Bartoletti also emphasizes that by identifying the first healthy carrier of the typhoid bacteria he had an opportunity to make a name for himself.  After Mary was quarantined and living on North Brother Island, he spoke at public engagements and published works about Mary’s case.

In Fatal Fever, aspects of Soper’s work are framed differently by not including the information about his perceptions about Mary and down playing his seeming desire for public fame. His passion for finding people like Mary was for the benefit of public health.

Both books are referenced in-depth, with footnotes, bibliographies and indexes. Bartoletti’s book also includes a timeline.  I liked the layout of Jarrow’s Fatal Fever and think students will find it a little more appealing because of interspersed illustrations and photographs and white space framing the text. Bartoletti’s book has the pictures mostly grouped into a section at the back of the book.

Still the question remains: how far in the interests of public health should an individual’s right be protected when others can be placed in jeopardy?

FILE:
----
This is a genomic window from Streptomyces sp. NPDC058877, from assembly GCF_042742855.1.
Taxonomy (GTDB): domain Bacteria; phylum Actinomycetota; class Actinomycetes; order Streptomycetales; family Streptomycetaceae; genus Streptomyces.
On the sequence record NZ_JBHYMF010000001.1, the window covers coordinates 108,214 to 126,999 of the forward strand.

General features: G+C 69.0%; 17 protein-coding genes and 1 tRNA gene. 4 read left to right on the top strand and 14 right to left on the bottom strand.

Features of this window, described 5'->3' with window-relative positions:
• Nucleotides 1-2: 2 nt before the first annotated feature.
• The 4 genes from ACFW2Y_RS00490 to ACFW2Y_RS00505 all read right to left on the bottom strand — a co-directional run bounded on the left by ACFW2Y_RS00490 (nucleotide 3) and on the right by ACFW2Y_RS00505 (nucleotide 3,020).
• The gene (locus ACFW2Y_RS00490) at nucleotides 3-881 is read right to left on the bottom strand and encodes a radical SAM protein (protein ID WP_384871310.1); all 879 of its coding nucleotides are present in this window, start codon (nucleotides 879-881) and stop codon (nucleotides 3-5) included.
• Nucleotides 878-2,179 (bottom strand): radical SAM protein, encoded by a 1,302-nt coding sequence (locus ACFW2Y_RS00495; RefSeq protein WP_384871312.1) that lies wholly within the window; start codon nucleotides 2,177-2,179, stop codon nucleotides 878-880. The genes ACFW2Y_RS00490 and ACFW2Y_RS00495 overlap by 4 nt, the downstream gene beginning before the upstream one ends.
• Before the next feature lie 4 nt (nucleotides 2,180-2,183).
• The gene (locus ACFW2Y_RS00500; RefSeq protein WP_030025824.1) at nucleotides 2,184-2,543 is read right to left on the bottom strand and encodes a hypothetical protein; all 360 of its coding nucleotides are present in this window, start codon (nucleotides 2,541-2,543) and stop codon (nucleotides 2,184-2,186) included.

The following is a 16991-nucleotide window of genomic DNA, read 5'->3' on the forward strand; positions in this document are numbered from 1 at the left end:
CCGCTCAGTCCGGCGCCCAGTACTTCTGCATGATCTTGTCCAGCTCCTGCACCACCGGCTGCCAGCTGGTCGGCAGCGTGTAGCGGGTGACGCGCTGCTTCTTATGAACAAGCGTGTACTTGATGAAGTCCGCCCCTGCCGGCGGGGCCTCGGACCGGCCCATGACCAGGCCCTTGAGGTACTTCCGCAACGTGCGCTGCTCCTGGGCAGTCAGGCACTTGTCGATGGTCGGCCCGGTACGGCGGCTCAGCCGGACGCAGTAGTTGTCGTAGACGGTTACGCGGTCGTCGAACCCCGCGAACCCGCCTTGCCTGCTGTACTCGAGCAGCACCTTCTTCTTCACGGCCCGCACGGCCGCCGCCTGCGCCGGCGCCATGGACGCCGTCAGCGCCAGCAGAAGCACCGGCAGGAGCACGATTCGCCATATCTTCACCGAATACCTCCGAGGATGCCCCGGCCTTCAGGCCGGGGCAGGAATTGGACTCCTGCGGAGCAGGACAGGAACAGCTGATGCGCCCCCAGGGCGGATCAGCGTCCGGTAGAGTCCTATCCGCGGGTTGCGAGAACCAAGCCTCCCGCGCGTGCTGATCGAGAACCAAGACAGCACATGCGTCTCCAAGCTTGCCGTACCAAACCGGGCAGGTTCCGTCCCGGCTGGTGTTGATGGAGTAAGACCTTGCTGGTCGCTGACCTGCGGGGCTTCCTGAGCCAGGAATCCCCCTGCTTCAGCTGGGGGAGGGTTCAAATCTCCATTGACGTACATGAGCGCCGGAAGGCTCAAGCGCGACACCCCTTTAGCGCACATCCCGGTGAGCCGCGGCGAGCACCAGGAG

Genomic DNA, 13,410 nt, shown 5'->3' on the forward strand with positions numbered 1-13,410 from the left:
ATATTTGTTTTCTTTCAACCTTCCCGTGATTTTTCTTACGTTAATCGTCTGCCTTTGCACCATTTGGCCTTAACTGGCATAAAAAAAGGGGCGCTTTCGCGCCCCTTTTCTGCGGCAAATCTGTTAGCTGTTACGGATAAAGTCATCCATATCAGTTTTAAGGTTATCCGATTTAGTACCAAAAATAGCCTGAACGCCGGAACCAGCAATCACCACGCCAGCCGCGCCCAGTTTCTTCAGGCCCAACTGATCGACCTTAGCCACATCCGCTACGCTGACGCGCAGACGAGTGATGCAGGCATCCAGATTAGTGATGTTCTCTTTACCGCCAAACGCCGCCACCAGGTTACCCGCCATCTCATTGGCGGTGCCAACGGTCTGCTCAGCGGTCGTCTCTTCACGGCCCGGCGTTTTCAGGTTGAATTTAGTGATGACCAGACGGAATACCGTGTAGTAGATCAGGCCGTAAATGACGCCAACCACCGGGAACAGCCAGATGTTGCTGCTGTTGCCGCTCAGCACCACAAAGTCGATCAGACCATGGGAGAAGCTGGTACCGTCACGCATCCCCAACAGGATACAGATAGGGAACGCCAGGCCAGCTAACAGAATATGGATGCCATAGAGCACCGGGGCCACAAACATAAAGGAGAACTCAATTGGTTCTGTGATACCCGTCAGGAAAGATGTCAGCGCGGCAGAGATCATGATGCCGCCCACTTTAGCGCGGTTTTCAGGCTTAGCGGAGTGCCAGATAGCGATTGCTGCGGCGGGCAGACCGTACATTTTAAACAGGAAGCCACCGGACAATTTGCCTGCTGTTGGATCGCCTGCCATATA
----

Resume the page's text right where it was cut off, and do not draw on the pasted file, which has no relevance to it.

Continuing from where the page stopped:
I recommend both books be used together to compare the way the same information is used but framed differently.  Both books would be suitable for grades 7 and up.

Monday, January 11, 2016

Walking in someone else’s shoes

John Marsden can certainly set a scene that makes you think – “What would I do if this happened to me?”

With so much in the news about Syrian refugees, Home and Away by John Marsden is a book that’s timely to post about.  His book really brings home the ‘me’ part of my question.  What would I do if this was happening to me and my family?

This is not an easy book with a happy ending. 

We are introduced to a typical Australian family (though there’s little that identifies them as specifically Australian) Mom, Dad, Claire, Toby, Grandma (who lives next door) and an unnamed narrator.

Initially, our narrator documents briefly a few defining things about each family member so we can get a sense of who they are, their hopes and dreams and includes a family picture. We get a glimpse of a typical day of everyone busy with their work or school day.

And then the war starts.

Within a couple of months food becomes desperately difficult to find.  A few weeks later, Toby becomes sick, Claire doesn’t speak and Mom and Grandma are shadows of themselves.  They are reduced to eating roadkill and scavenging in abandoned gardens.